Clinical treatment failures are almost always the result of underdosing of replacement enzymes or patient noncompliance with timing of the medication. An increase in enzyme dose and careful re-education on the timing of medication are usually effective interventions. In addition, gastric acid suppression with either an H2 blocker or a proton-pump inhibitor clearly prevents the inactivation of enzymes[28,29] and improves the efficacy of enzyme replacement therapy, resulting in superior weight gain. PEI, with its nonspecific symptoms, is poorly recognized in this population of patients. Fortunately treatment offers an opportunity to improve nutritional status and quality of life dramatically.
Cancer-Associated Anorexia-Cachexia Syndrome
Cancer-associated cachexia is observed in up to 80% of pancreatic cancer patients at the time of diagnosis. The weight loss and muscle wasting result from an inappropriately accelerated catabolic rate with systemic inflammation and profound anorexia. This syndrome, called cancer-associated anorexia-cachexia syndrome (CACS), includes altered taste perception, weakness, early satiety, nausea, and a loss of appetite despite profound weight loss.[30,31] Marked protein wasting is a hallmark of CACS and results in functional impairment with decreased quality of life. CACS is an independent risk factor for mortality and poor therapeutic response to antineoplastic agents regardless of cancer stage. Unfortunately, death is almost inevitable when patients lose 30% of their premorbid weight.
In CACS, weight gain is associated with improved physical function and quality of life. Initially, patients, family, and care teams focus on oral intake with high-calorie, protein-rich foods and supplements, with mixed success. There is significant evidence that megestrol acetate improves appetite and results in modest weight gain; however, the slightly increased risk of thrombosis has limited its practical use. In certain patients, parenteral nutrition may stabilize weight loss and nutritional status, but this approach should only be considered after a careful discussion about prognosis, expectations, and parameters for cessation of therapy.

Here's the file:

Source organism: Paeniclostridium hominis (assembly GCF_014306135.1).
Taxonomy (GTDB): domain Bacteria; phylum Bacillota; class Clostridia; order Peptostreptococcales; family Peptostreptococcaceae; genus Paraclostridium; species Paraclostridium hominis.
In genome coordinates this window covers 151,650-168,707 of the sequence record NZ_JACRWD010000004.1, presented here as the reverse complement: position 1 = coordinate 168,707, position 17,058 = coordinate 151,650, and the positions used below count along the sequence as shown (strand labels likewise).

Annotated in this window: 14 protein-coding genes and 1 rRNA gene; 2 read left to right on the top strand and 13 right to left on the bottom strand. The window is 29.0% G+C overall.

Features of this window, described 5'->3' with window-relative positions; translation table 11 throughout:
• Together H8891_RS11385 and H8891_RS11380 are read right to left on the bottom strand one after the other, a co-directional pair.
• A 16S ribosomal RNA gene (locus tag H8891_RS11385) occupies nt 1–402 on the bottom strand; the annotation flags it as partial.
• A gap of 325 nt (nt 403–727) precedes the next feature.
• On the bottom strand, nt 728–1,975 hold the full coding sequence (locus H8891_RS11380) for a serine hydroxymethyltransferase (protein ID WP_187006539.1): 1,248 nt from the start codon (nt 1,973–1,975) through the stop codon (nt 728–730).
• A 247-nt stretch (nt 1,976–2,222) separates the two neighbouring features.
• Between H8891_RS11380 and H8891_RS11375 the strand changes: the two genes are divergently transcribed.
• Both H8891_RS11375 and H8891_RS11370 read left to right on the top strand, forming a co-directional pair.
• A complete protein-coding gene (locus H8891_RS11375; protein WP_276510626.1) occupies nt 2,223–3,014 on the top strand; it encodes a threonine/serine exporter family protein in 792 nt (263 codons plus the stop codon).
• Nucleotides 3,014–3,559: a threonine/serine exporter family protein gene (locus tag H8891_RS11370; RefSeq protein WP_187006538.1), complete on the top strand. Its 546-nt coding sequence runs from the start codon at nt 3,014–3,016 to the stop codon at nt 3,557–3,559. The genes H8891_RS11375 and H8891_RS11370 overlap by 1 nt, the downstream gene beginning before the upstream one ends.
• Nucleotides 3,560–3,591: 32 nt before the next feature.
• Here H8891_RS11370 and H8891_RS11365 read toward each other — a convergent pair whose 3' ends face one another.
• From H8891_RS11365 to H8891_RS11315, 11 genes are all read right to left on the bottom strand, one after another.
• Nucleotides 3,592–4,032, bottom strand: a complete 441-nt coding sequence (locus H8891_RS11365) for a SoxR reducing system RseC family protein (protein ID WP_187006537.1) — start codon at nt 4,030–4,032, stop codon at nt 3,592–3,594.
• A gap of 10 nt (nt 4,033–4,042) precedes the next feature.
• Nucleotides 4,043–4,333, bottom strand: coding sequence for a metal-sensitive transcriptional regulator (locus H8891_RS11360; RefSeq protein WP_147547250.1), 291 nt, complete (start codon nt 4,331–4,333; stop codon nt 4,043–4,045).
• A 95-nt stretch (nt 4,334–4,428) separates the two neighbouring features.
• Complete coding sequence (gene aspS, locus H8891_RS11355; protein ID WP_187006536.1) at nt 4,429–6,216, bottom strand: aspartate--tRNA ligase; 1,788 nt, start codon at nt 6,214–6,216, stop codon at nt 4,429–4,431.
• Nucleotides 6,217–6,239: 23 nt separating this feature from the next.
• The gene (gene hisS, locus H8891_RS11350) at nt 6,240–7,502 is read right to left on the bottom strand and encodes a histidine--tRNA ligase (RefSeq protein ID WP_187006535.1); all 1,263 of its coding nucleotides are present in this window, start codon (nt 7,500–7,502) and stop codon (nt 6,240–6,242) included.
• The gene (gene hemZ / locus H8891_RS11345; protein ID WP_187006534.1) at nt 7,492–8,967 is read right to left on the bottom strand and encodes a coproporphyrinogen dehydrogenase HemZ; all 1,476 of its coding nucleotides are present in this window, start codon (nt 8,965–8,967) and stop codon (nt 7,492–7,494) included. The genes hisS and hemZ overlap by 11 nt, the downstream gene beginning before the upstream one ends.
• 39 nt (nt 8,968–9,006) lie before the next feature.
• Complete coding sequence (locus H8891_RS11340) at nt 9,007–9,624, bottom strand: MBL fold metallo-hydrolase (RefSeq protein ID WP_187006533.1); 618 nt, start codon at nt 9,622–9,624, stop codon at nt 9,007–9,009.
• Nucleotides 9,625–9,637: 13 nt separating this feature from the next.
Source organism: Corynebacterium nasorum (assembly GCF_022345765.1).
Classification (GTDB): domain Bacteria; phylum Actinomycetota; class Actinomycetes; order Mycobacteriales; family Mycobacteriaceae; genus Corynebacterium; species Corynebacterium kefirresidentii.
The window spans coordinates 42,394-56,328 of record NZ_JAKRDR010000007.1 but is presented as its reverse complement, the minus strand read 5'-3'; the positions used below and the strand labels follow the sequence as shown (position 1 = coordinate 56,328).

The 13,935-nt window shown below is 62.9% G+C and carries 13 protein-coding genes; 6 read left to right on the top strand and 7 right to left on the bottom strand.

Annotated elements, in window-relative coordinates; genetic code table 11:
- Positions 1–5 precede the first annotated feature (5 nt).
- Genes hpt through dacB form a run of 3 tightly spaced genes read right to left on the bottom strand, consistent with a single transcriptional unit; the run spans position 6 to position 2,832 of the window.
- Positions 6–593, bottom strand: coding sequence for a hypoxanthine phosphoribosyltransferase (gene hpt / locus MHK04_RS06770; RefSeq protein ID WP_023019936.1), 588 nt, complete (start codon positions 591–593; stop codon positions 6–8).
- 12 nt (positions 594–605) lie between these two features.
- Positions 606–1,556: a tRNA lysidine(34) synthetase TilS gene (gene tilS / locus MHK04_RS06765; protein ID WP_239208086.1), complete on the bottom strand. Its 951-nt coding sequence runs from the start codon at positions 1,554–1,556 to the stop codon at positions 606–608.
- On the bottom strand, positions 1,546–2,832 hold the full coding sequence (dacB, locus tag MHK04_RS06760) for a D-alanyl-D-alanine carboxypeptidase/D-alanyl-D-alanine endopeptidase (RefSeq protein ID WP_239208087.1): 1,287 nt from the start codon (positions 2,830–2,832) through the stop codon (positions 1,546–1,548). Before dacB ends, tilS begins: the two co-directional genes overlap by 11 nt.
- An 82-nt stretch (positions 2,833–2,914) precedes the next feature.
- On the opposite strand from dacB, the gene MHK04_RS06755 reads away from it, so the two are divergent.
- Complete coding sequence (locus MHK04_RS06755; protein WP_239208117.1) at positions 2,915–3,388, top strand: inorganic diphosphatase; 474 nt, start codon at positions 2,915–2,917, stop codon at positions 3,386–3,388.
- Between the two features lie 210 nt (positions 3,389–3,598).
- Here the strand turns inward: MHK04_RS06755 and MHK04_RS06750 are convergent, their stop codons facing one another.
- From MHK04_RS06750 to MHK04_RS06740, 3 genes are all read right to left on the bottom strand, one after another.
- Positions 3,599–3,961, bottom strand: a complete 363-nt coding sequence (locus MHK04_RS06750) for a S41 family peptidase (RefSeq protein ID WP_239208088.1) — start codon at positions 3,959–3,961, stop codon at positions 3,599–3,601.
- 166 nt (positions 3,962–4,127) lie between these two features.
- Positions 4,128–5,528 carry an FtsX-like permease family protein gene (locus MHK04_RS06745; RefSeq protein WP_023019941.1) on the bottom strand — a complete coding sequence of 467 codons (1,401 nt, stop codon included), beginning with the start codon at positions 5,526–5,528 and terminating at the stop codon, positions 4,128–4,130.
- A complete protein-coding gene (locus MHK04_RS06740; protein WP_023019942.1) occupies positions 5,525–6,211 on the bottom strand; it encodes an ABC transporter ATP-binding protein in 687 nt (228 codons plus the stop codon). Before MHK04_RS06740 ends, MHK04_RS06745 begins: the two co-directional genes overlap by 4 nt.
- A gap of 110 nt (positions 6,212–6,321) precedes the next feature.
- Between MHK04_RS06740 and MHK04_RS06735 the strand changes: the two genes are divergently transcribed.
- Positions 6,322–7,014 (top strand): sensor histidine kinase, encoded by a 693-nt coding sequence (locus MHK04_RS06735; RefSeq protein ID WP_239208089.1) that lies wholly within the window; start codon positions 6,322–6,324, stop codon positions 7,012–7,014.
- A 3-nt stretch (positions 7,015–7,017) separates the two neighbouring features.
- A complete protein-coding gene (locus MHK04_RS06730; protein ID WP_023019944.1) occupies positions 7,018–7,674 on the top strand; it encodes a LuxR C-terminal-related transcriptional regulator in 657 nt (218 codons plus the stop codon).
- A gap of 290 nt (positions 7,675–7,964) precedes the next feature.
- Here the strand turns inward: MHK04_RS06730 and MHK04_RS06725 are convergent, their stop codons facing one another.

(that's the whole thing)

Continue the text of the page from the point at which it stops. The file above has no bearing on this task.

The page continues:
Beyond the current approach of megestrol and increased caloric intake, compounds that reverse CACS by calming inflammatory cytokines and altering catabolism are promising. In a small study, orally administered omega-3 fatty acids, specifically eicosapentaenoic acid, reversed weight loss but failed to result in a definite improvement in patient-reported quality of life. Because tumor necrosis factor (TNF)-α has been identified as a mediator in CACS, preliminary clinical studies show that thalidomide attenuates weight loss significantly in patients with advanced pancreatic cancer, although the drug has not been approved by the US Food and Drug Administration (FDA) for this indication. In a randomized trial in patients with gastrointestinal cancers, combined therapy with megestrol acetate, thalidomide, and olanzapine increased lean body mass and halted weight loss significantly. Many promising pathways to treating CACS are under investigation; these are summarized in Table 1.
1. Siegel R, Naishadham D, Jemal A. Cancer statistics, 2012. CA Cancer J Clin. 2012;62:10-29.
2. Davis M. Integrating palliative medicine into an oncology practice. Am J Hosp Palliat Care. 2005; 22:447-56.